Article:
That was just to try and get some sort of sensible output as I wondered how fast the Arduino could read the pin changes.

The blank lines are maybe a leftover from coding in VB - a bad habit but it is just to make the structure easier for me to see and I would remove them once it all works.

aarg:
So yes, it is way too simplistic in that regard.

I have two suggestions. First, have a look at some existing ISR code to see how it works, and consult the documentation. Second, develop a high level design for the frequency measuring and conversion. Then code.

Thanks for your reply - I had a feeling that I was looking at this problem too simplistically.

I will spend time looking at ISR code examples.

Thanks.

Okay, the resistor between +5 and the input/collector is the pull up. But I hope you also have a resistor connected between the output of whatever is driving the transistor and the base. A BJT transistor is current driven so just applying a voltage is a bad idea...

And with the blank lines I didn't meant the blank lines in the code, those are very fine. But I meant the many blank lines in the starting post:

peteinchad:
Hello, I am new to the forum and this is my first post, hopefully I have put it in the correct section.

I am also new to Arduino, although I used to be very good at Visual Basic coding (about 10

years ago!).

My first project is causing me some problems, so after two weeks of trying I think that it
[etc]

I've only just noticed the blank lines - sorry!

I think they may be because I drafted it out in Notepad.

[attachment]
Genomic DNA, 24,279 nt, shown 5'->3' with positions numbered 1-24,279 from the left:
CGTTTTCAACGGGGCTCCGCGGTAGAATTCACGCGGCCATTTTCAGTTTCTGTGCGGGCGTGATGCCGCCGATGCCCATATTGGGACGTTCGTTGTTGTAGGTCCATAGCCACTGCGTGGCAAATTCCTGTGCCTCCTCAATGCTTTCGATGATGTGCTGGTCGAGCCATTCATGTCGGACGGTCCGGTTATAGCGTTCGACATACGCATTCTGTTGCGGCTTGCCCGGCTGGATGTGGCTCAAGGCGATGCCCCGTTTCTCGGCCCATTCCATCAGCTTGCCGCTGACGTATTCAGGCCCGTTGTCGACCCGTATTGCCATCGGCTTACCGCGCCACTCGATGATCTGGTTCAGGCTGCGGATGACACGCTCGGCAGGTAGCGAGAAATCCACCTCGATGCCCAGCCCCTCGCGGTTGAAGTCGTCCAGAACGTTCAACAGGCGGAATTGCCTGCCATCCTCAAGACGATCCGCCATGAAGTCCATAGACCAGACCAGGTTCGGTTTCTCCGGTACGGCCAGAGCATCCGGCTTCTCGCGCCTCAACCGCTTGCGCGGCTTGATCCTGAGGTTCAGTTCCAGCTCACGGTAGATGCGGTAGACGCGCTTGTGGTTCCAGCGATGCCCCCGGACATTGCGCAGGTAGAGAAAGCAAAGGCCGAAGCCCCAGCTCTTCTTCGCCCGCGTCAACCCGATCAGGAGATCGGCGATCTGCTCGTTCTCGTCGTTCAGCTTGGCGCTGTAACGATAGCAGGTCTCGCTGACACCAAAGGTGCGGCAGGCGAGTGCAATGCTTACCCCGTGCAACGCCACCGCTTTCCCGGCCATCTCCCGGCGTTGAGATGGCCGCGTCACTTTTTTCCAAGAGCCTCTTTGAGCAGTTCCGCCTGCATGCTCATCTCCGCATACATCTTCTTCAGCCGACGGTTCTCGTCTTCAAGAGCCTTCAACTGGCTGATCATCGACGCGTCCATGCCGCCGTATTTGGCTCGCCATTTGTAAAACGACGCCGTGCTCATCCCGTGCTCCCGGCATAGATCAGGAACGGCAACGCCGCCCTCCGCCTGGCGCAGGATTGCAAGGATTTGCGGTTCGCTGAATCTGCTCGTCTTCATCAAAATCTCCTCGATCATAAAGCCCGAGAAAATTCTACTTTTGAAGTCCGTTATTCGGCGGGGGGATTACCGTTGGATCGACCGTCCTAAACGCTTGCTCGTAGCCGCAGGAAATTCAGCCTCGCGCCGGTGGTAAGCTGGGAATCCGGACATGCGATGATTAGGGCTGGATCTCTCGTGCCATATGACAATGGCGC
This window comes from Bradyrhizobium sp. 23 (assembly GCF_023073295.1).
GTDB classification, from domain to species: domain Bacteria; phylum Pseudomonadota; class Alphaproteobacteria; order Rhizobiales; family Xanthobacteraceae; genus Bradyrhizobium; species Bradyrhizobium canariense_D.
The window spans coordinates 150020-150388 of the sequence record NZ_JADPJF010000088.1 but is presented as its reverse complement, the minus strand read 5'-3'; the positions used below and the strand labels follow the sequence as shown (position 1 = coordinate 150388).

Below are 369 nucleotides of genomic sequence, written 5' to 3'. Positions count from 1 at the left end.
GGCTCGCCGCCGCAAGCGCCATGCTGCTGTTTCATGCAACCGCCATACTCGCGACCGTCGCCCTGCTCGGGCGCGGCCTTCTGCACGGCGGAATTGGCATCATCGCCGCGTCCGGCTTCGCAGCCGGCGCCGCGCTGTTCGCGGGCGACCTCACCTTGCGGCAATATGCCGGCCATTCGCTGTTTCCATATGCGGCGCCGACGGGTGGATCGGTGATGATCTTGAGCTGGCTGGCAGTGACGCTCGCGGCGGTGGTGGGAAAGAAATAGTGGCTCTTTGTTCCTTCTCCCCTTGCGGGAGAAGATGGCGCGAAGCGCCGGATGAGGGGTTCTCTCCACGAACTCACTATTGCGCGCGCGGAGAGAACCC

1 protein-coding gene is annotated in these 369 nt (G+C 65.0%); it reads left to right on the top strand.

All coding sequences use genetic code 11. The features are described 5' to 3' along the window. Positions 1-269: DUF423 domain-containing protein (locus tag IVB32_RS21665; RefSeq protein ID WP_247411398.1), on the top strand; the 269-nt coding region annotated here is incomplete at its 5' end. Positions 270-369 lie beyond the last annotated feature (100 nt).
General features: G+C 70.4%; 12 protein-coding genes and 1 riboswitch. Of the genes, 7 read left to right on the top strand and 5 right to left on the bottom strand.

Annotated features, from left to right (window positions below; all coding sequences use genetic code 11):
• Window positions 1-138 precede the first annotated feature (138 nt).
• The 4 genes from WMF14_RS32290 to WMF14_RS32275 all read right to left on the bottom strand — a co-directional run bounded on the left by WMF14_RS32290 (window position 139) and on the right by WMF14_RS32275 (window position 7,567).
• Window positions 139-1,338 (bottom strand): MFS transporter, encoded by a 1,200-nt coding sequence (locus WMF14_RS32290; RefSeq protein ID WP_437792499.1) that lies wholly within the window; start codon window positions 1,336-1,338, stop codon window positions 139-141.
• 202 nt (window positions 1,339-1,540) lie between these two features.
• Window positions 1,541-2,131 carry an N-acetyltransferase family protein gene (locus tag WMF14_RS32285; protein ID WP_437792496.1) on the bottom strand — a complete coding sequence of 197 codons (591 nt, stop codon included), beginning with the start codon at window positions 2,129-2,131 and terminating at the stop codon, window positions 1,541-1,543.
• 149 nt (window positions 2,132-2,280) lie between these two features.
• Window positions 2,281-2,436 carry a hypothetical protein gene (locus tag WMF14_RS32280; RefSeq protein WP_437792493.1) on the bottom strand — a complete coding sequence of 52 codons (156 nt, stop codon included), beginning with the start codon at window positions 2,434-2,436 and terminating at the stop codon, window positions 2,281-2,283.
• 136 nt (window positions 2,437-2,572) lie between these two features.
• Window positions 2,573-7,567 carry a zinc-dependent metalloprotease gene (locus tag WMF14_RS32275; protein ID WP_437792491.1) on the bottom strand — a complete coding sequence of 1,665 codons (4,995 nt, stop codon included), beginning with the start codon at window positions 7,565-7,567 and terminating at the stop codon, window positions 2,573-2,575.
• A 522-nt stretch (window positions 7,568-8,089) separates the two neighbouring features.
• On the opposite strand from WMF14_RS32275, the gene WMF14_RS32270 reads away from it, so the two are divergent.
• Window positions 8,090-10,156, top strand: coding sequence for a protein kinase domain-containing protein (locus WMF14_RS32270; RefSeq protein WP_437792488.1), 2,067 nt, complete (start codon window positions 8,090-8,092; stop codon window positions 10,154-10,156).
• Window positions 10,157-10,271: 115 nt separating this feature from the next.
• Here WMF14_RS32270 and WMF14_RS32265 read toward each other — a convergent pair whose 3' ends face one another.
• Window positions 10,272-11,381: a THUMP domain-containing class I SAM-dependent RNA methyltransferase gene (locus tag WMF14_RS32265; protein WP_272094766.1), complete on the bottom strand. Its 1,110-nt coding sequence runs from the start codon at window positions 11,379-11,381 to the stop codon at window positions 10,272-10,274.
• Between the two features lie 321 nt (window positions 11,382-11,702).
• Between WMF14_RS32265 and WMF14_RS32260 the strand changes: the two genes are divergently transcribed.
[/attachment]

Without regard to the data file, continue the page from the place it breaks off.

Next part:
Hello again.

Apologies for taking so long to update this thread - I have had a total rethink and would be grateful for a bit more help.

I have got the code partly working - inputs and outputs now work but the maths seems to have a problem.

I produced two pin-change interrupts to count the pulses from the ‘flow’ sensor and the ‘return’ sensor:

const byte COUNT = 13;    // Defines output pin
const byte FLOWPIN = 2;   // Defines input pin from FLOW sensor
const byte RETURNPIN = 3; // Defines input pin from FLOW sensor
volatile byte fuel = 0;   // Variable to hold fuel count



void setup ()
{
  
  pinMode (COUNT, OUTPUT); // OUT to MPGuino
  digitalWrite (FLOWPIN, HIGH);  // internal pull-up resistor
  digitalWrite (RETURNPIN, HIGH);  // internal pull-up resistor
  
}  // end of setup

void loop ()
{
/* Attach interrupt to read FLOW sensor.
 *  isr_Flow reads Digital Pin 2 and for 5 seconds then
 *  it is detached.
 */

  attachInterrupt (digitalPinToInterrupt(FLOWPIN),isr_Flow , CHANGE);    

  delay(5000);  // to slow down code to see results

  detachInterrupt (digitalPinToInterrupt(FLOWPIN)); 


/* Attach interrupt to read RETURN sensor.
 *  Return reads Digital Pin 2 and for 5 seconds then
 *  it is detached.
 */

    attachInterrupt (digitalPinToInterrupt(RETURNPIN),isr_Return , CHANGE);  // attach interrupt handler

    delay(5000);    // to slow down code to see results

    detachInterrupt (digitalPinToInterrupt(RETURNPIN));

} 


//  (ISR) for FLOWPIN
void isr_Flow ()

/* Pin Change interrupt
 * 
 * Outputs one pulse for every FLOW pulse detected. 
 */
{
  if (digitalRead (FLOWPIN) == HIGH)
   { 
      digitalWrite (COUNT, HIGH);
      
      
   }
      else
      { 
      digitalWrite (COUNT, LOW);
      
      }
}  // end of isr_Flow




//  (ISR) for RETURNPIN

void isr_Return ()

/* Pin Change interrupt
 * 
 * Outputs one pulse for every RETURN pulse detected. 
 */
 
{
  if (digitalRead (RETURNPIN) == HIGH)
    { 
      digitalWrite (COUNT, HIGH);
            
      }
      else
      { 
      digitalWrite (COUNT, LOW);
      
    }
}  // end of isr_Return

The code above works fine - it outputs the same frequency as the input frequency from the flow counter for 5 seconds then outputs the same frequency as the return counter for 5 seconds. It then repeats this forever.